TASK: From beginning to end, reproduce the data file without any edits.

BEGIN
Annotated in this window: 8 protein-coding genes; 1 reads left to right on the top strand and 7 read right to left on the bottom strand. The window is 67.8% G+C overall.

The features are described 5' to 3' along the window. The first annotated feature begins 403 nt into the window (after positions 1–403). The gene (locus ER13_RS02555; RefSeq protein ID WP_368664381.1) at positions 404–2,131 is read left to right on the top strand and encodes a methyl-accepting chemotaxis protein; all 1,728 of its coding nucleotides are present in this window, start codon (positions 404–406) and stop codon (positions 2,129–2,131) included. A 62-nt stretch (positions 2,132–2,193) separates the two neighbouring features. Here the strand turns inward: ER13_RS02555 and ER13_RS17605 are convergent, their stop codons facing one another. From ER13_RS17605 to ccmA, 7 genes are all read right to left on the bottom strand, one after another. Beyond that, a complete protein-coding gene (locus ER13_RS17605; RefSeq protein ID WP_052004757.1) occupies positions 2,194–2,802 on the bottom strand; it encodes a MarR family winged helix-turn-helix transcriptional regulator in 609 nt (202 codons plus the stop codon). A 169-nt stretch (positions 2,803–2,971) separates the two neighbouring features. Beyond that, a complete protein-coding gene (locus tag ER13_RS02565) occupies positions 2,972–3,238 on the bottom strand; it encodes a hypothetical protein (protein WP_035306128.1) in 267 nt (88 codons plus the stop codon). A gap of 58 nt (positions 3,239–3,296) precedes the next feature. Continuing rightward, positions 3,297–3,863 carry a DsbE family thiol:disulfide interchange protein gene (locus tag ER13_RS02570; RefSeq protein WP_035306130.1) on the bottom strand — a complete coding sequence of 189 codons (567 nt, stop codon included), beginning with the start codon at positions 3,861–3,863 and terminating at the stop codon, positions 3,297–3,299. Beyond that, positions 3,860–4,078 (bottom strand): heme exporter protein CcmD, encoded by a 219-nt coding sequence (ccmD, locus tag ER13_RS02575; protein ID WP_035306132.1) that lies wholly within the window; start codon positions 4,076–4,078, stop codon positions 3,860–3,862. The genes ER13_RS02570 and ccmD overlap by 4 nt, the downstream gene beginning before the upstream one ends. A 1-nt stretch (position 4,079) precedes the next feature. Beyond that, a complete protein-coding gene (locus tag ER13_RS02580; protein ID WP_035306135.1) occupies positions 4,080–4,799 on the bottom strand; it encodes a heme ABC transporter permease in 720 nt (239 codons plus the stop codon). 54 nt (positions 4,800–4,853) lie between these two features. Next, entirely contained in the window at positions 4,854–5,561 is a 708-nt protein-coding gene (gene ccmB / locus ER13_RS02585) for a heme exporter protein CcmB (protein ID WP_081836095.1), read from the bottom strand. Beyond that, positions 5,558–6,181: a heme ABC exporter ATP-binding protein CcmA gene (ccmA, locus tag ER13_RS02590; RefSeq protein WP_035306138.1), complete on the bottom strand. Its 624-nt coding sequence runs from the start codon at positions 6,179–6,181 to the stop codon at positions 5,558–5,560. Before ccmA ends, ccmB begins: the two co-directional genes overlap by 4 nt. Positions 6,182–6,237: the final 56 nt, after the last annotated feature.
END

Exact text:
Annotated in this window: 8 protein-coding genes; 1 reads left to right on the top strand and 7 read right to left on the bottom strand. The window is 67.8% G+C overall.

The features are described 5' to 3' along the window. The first annotated feature begins 403 nt into the window (after positions 1–403). The gene (locus ER13_RS02555; RefSeq protein ID WP_368664381.1) at positions 404–2,131 is read left to right on the top strand and encodes a methyl-accepting chemotaxis protein; all 1,728 of its coding nucleotides are present in this window, start codon (positions 404–406) and stop codon (positions 2,129–2,131) included. A 62-nt stretch (positions 2,132–2,193) separates the two neighbouring features. Here the strand turns inward: ER13_RS02555 and ER13_RS17605 are convergent, their stop codons facing one another. From ER13_RS17605 to ccmA, 7 genes are all read right to left on the bottom strand, one after another. Beyond that, a complete protein-coding gene (locus ER13_RS17605; RefSeq protein ID WP_052004757.1) occupies positions 2,194–2,802 on the bottom strand; it encodes a MarR family winged helix-turn-helix transcriptional regulator in 609 nt (202 codons plus the stop codon). A 169-nt stretch (positions 2,803–2,971) separates the two neighbouring features. Beyond that, a complete protein-coding gene (locus tag ER13_RS02565) occupies positions 2,972–3,238 on the bottom strand; it encodes a hypothetical protein (protein WP_035306128.1) in 267 nt (88 codons plus the stop codon). A gap of 58 nt (positions 3,239–3,296) precedes the next feature. Continuing rightward, positions 3,297–3,863 carry a DsbE family thiol:disulfide interchange protein gene (locus tag ER13_RS02570; RefSeq protein WP_035306130.1) on the bottom strand — a complete coding sequence of 189 codons (567 nt, stop codon included), beginning with the start codon at positions 3,861–3,863 and terminating at the stop codon, positions 3,297–3,299. Beyond that, positions 3,860–4,078 (bottom strand): heme exporter protein CcmD, encoded by a 219-nt coding sequence (ccmD, locus tag ER13_RS02575; protein ID WP_035306132.1) that lies wholly within the window; start codon positions 4,076–4,078, stop codon positions 3,860–3,862. The genes ER13_RS02570 and ccmD overlap by 4 nt, the downstream gene beginning before the upstream one ends. A 1-nt stretch (position 4,079) precedes the next feature. Beyond that, a complete protein-coding gene (locus tag ER13_RS02580; protein ID WP_035306135.1) occupies positions 4,080–4,799 on the bottom strand; it encodes a heme ABC transporter permease in 720 nt (239 codons plus the stop codon). 54 nt (positions 4,800–4,853) lie between these two features. Next, entirely contained in the window at positions 4,854–5,561 is a 708-nt protein-coding gene (gene ccmB / locus ER13_RS02585) for a heme exporter protein CcmB (protein ID WP_081836095.1), read from the bottom strand. Beyond that, positions 5,558–6,181: a heme ABC exporter ATP-binding protein CcmA gene (ccmA, locus tag ER13_RS02590; RefSeq protein WP_035306138.1), complete on the bottom strand. Its 624-nt coding sequence runs from the start codon at positions 6,179–6,181 to the stop codon at positions 5,558–5,560. Before ccmA ends, ccmB begins: the two co-directional genes overlap by 4 nt. Positions 6,182–6,237: the final 56 nt, after the last annotated feature.